|A 1951 Cartier ruby and diamond necklace owned by Elizabeth Taylor.|
The Cartier Mansion in Manhattan is featuring a high jewelry exhibit through this Sunday, October 29, 2017, and I was able to spend an hour there on the first day the show was open to the public. It featured one floor dedicated to high jewelry for sale, an atelier featuring three Cartier artisans from Paris showing how the pieces are made, and antique and vintage jewelry from the Cartier Collection. Since I was not able to get to Denver for the exhibit Brilliant: Cartier in the 20th Century back in 2014, it was nice to visit with some of the collection’s highlights. You won’t be surprised to know my favorite piece was Elizabeth Taylor’s 1951 ruby and diamond necklace, a present from her third husband Mike Todd, and one of the most famous pieces of her fabled and extensive jewelry collection. I was so happy to finally see it in person!
|A side shot.|
The photo below is as famous as the necklace and shows Liz and Mike right after he gave her the jewelry in August 1957. The earrings just came back to auction this past May at Christie’s Geneva and sold for about $632,000. I asked more than one Cartier rep at the exhibit if Cartier had bought them back to add to the Cartier Collection and no one seemed to know the answer so maybe they were purchased privately!
|Liz and Mike Todd, August 1957.|
|The Duchess of Windsor’s 1949 Panther brooch.|
Another piece I loved seeing was the Duchess of Windsor’s 1949 panther brooch of platinum, white gold, white diamonds, yellow diamonds, and sapphires, featuring a 152.35-carat Kashmir sapphire cabochon that the panther perches on. I would have loved to have seen her Flamingo brooch, which I believe Cartier now owns as well, but the panther brooch was also nice to see up close for the first time. I feel like most photos of this brooch feature it from a side angle, as shown above. I thought it would be fun to get a picture of the panther’s full face, not just a profile. I like this angle. He looks surprised, like I caught him on the furniture. Get off that exercise ball, kitty!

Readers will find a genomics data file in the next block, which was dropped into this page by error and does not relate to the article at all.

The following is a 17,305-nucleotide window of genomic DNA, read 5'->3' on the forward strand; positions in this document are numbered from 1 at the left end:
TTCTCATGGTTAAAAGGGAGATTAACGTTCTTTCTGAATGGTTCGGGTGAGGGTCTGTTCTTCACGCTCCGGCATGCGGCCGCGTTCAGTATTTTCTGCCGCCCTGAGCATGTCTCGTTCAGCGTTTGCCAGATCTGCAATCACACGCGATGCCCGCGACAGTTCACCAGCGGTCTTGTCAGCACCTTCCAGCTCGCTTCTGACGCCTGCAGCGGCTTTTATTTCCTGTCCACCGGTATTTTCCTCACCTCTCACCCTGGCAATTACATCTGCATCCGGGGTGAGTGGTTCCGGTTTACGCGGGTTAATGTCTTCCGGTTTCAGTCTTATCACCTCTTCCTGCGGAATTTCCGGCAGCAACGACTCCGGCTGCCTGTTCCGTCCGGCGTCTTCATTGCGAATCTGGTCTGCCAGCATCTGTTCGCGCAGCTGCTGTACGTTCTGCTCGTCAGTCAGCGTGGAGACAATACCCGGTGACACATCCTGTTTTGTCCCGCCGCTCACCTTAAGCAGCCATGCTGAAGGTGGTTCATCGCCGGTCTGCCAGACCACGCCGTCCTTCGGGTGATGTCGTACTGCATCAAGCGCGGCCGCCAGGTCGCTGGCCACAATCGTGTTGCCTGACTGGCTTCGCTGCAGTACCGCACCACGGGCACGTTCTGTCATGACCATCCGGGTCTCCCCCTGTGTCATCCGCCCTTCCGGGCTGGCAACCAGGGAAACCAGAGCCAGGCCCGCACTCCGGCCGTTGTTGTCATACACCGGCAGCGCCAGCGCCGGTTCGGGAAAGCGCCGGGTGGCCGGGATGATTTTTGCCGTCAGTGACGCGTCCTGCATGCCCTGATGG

|A 1932 special order by Cartier London.|
The amazing emerald and diamond necklace above is a 1932 Cartier London special order by Lady Granard. The emerald is 143.23 carats! I have read that Lady Granard, born Beatrice Mills, daughter of American financier Ogden Mills, shared her father’s love of owning and racing thoroughbreds and her horses were very successful in European races (maybe her race winnings are how she paid for such a huge necklace). Who doesn’t love racehorses and jewels!
|These tigers belonged to Barbara Hutton.|
Three other beauties I enjoyed visiting with were the 1957 Tiger clip owned by the Woolworth heiress Barbara Hutton, as well as the 1961 Tiger ear clips, which she special ordered. I do not know all that much about her but I have read that when she died she did not leave much money behind but she did leave a lot of jewelry! I also know that the cereal heiress Marjorie Merriweather Post was her aunt by marriage when Post was married to Barbara’s uncle E.F. Hutton. Just between those two ladies alone there was some serious jewelry collecting going on. Barbara Hutton is buried at the Woodlawn Cemetery in the Bronx. If she were at the Green-Wood Cemetery here in Brooklyn I’d go visit her grave! I like the photo of her below, showing her wearing the brooch.
|Barbara Hutton wearing her 1957 Cartier Tiger brooch.|
I have been sharing photos from the exhibit on Instagram this week. If you click here you should be able to visit my feed even if you don’t have an account. If you do have one, please do follow me for regular jewelry photos.
If you were able to see the Cartier jewelry exhibit let me know what you thought of it!